PPB is more open to clerical errors than broad policy changes, he said, but he noted a few important changes that came from the accountability groups that track the directives:

  • in the draft Deadly Force Directive they had written guidelines for the Public Information Officer where in one place they were told not to release the criminal history (if any) of the person shot by police, but in another it said affirmatively to do so. They fixed that after we wrote in (1010.10).
  • the Citizen Review Committee (CRC) asked that they put de-escalation first in their Use of Force policy, and the Bureau did so (1010.00).
  • the ACLU, National Lawyers Guild and Oregon Lawyers for Good Government put forward a number of proposed changes to the Crowd Control Directive including language from court rulings about police actions having to be “objectively reasonable” that got incorporated. (PCW also had some suggestions that were adopted as well.) (635.10)

Police profiling 

The bill outlawing police profiling was signed by Gov. Kate Brown on July 8th, 2015, and went into effect January 1st, 2016.

A report from the Work Group on the Prevention of Profiling by Law Enforcement was presented to the State Legislature on December 1, 2015.

Profiling based on “the individual’s age, race, ethnicity, color, national origin, language, gender, gender identity, sexual orientation, political affiliation, religion, homelessness or disability” was outlawed, and the bill mandated a reporting / complaint system and tracking of police stops for each of the state’s law enforcement agencies.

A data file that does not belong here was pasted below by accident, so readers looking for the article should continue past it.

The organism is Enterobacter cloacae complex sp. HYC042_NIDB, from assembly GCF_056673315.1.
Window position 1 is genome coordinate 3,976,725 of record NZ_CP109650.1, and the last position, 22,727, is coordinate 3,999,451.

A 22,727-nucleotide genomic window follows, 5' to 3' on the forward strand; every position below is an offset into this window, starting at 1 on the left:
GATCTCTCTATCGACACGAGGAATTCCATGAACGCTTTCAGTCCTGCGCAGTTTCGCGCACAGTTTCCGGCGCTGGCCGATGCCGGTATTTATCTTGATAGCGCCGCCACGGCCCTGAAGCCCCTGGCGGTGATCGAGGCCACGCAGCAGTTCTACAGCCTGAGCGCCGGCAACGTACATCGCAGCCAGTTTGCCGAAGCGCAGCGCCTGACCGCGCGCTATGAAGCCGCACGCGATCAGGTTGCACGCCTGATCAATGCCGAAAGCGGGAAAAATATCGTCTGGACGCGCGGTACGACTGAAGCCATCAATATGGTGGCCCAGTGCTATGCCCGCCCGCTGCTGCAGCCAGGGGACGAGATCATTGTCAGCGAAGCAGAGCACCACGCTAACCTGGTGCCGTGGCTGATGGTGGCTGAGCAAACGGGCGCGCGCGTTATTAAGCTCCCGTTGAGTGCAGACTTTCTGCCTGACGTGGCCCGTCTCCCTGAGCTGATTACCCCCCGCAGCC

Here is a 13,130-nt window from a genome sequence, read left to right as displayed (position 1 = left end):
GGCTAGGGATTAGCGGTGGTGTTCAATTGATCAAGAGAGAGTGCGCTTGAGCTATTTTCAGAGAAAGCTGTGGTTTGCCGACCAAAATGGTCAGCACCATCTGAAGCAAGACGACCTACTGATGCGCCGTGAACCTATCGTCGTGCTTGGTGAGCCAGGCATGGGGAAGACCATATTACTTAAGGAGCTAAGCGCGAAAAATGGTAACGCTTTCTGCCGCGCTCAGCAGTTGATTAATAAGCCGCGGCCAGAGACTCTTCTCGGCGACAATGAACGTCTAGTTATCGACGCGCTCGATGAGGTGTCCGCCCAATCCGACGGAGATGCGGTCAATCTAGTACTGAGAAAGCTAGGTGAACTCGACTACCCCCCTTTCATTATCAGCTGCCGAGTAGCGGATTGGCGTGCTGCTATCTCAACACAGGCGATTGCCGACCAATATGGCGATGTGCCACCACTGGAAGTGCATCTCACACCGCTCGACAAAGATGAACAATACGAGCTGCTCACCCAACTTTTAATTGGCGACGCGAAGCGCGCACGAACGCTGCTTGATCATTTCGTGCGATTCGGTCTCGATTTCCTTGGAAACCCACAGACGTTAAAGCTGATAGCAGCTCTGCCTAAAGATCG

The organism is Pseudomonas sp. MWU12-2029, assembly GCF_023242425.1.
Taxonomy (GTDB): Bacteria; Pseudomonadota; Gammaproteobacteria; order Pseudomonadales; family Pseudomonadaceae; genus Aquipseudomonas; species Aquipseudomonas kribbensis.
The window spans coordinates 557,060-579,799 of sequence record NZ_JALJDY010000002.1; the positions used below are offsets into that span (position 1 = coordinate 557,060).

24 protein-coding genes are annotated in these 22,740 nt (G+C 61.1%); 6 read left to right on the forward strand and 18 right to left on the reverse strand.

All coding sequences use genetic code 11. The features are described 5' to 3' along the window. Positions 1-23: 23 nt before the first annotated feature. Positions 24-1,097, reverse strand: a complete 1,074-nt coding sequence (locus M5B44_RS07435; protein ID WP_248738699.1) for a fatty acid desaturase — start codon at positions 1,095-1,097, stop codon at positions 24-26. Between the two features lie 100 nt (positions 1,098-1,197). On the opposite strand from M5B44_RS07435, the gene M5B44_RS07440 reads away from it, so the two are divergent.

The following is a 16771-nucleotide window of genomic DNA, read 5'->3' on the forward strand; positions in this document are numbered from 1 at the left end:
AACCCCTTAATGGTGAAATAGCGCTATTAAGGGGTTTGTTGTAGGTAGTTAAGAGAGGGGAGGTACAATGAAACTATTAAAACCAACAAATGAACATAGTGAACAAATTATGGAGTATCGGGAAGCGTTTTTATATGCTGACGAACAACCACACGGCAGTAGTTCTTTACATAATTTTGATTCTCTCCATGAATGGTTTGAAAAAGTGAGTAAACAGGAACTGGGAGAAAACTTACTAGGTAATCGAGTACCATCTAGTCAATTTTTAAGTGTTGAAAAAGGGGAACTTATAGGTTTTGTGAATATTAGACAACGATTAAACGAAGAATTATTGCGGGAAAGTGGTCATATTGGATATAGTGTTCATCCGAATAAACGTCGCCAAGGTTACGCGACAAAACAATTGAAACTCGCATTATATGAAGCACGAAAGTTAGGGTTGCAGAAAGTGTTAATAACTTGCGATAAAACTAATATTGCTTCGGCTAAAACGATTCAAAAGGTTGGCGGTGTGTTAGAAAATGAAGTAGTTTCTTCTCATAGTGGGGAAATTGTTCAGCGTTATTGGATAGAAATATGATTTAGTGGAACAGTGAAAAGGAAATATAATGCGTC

More data is better than no data, I suppose, but it’s impossible to prove or disprove a police officer’s motivation based on complaints or a broad racial percentages of stops.

Handelman addressed the topic in his original 3,100 word comment to PPB: “The reality is, sometimes officers see a person and pull them over and then sometimes decide to explain the stop by relying on a traffic or equipment violation– but sometimes no reason at all is given.”

I asked him specifically if he knew how each stop was tracked.

“I don’t think the exact reason for every stop is part of the screen that officers have to fill out. They have to say ‘City Code, Equipment, License, Major Violation, Minor Violation or other.'”

“They track the race of each driver or pedestrian. They’ve been throwing out a lot of pedestrian data claiming the stops were ‘mere conversation’ and we’ve been trying to get them to keep those data. (After all, if a cop disproportionately goes up to African American Portlanders to ‘chat’ that is a form of profiling.)”